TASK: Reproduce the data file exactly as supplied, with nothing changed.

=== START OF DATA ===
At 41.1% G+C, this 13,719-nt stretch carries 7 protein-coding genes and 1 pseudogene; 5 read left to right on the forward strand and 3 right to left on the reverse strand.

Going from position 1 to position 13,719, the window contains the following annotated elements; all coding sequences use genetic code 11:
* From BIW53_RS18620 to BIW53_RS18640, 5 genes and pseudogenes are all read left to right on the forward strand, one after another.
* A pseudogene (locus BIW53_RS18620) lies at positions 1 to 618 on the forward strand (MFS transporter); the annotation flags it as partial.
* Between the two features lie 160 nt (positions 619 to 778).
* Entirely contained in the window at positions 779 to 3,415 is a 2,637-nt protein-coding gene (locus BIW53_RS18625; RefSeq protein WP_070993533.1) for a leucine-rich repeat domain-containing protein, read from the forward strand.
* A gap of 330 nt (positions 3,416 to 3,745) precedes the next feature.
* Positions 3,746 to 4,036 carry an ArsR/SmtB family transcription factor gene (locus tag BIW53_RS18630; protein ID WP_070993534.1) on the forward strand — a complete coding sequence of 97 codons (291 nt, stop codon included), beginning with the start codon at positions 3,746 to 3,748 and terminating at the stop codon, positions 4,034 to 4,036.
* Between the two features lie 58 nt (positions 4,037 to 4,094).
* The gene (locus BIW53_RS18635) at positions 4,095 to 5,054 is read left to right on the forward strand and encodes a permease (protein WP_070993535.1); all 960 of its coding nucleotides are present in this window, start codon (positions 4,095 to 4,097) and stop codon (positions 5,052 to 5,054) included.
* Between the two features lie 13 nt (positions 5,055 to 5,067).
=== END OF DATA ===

At 41.1% G+C, this 13,719-nt stretch carries 7 protein-coding genes and 1 pseudogene; 5 read left to right on the forward strand and 3 right to left on the reverse strand.

Going from position 1 to position 13,719, the window contains the following annotated elements; all coding sequences use genetic code 11:
* From BIW53_RS18620 to BIW53_RS18640, 5 genes and pseudogenes are all read left to right on the forward strand, one after another.
* A pseudogene (locus BIW53_RS18620) lies at positions 1 to 618 on the forward strand (MFS transporter); the annotation flags it as partial.
* Between the two features lie 160 nt (positions 619 to 778).
* Entirely contained in the window at positions 779 to 3,415 is a 2,637-nt protein-coding gene (locus BIW53_RS18625; RefSeq protein WP_070993533.1) for a leucine-rich repeat domain-containing protein, read from the forward strand.
* A gap of 330 nt (positions 3,416 to 3,745) precedes the next feature.
* Positions 3,746 to 4,036 carry an ArsR/SmtB family transcription factor gene (locus tag BIW53_RS18630; protein ID WP_070993534.1) on the forward strand — a complete coding sequence of 97 codons (291 nt, stop codon included), beginning with the start codon at positions 3,746 to 3,748 and terminating at the stop codon, positions 4,034 to 4,036.
* Between the two features lie 58 nt (positions 4,037 to 4,094).
* The gene (locus BIW53_RS18635) at positions 4,095 to 5,054 is read left to right on the forward strand and encodes a permease (protein WP_070993535.1); all 960 of its coding nucleotides are present in this window, start codon (positions 4,095 to 4,097) and stop codon (positions 5,052 to 5,054) included.
* Between the two features lie 13 nt (positions 5,055 to 5,067).